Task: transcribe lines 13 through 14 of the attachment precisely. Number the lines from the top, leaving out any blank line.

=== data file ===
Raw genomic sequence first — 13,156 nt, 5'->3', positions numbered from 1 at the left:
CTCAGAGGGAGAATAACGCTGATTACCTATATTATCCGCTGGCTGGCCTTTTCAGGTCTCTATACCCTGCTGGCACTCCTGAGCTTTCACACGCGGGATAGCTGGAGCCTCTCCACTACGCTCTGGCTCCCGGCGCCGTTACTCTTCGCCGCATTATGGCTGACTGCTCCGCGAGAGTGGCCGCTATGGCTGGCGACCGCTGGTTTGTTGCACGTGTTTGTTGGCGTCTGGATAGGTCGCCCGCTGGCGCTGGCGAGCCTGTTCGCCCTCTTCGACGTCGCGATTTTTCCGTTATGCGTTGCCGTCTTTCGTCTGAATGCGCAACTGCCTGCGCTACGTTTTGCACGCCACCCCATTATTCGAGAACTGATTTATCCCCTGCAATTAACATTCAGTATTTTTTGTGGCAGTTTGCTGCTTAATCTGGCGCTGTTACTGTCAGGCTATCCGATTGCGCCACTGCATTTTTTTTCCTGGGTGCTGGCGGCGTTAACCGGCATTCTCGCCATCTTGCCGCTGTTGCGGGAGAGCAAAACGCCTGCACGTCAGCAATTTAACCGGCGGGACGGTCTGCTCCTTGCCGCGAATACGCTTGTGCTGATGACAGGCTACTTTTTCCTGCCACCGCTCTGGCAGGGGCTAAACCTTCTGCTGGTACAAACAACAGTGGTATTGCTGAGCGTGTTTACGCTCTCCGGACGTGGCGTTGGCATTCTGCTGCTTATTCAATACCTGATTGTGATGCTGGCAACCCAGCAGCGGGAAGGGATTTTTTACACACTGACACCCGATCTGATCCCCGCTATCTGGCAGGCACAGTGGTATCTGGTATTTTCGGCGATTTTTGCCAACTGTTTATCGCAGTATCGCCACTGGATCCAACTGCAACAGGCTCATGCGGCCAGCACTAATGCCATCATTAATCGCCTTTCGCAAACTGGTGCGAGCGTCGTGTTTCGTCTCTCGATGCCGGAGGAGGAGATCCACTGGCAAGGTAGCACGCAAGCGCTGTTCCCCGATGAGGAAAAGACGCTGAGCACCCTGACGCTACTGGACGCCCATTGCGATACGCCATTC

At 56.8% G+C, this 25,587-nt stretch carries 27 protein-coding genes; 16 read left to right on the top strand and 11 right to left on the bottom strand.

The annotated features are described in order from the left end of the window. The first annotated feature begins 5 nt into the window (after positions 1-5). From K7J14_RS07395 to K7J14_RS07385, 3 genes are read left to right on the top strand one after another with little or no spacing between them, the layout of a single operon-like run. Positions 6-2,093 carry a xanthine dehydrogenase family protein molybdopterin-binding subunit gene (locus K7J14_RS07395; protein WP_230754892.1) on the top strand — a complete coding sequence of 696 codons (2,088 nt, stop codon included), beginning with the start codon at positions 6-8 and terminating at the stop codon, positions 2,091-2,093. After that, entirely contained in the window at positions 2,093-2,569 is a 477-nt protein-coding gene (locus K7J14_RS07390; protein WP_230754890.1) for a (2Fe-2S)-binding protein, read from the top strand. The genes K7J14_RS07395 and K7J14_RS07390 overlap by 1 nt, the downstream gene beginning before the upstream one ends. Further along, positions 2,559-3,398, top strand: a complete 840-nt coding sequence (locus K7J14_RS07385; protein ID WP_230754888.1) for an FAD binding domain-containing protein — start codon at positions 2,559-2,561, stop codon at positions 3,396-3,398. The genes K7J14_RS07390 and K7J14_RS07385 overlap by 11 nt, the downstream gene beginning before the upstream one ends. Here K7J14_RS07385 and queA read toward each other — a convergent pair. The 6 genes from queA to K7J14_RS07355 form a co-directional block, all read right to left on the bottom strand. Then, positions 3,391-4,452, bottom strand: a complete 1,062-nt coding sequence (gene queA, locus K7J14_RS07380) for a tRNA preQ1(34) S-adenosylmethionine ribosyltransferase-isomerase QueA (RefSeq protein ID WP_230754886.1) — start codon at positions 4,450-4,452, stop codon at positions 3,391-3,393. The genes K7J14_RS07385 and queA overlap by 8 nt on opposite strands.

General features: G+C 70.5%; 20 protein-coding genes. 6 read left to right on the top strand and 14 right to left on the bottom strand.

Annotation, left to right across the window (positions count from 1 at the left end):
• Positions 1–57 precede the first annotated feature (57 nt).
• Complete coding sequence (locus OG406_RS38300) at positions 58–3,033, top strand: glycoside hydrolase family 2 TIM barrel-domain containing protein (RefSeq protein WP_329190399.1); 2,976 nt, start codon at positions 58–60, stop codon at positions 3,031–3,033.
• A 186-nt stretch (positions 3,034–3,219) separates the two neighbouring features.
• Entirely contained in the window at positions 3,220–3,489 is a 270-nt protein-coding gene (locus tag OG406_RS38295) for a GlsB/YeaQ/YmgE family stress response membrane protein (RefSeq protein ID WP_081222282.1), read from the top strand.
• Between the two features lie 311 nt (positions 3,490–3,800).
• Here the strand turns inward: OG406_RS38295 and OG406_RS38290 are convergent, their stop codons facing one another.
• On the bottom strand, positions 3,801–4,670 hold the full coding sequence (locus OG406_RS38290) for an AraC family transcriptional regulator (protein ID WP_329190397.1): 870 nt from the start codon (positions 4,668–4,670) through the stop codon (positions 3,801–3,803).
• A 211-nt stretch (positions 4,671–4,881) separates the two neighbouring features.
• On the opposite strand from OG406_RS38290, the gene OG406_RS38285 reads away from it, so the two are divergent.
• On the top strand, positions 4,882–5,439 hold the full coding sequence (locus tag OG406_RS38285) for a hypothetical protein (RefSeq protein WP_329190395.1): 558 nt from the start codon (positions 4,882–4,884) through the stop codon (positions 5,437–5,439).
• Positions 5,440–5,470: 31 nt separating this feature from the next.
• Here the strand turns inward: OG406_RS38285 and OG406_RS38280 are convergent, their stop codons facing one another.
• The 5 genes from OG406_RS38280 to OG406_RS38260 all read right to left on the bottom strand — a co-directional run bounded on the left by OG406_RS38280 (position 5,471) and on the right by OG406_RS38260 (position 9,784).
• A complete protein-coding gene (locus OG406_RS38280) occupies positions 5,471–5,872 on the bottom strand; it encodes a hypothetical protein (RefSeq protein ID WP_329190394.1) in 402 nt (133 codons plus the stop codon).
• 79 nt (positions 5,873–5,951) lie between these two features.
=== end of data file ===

• On the bottom strand, positions 3,801–4,670 hold the full coding sequence (locus OG406_RS38290) for an AraC family transcriptional regulator (protein ID WP_329190397.1): 870 nt from the start codon (positions 4,668–4,670) through the stop codon (positions 3,801–3,803).
• A 211-nt stretch (positions 4,671–4,881) separates the two neighbouring features.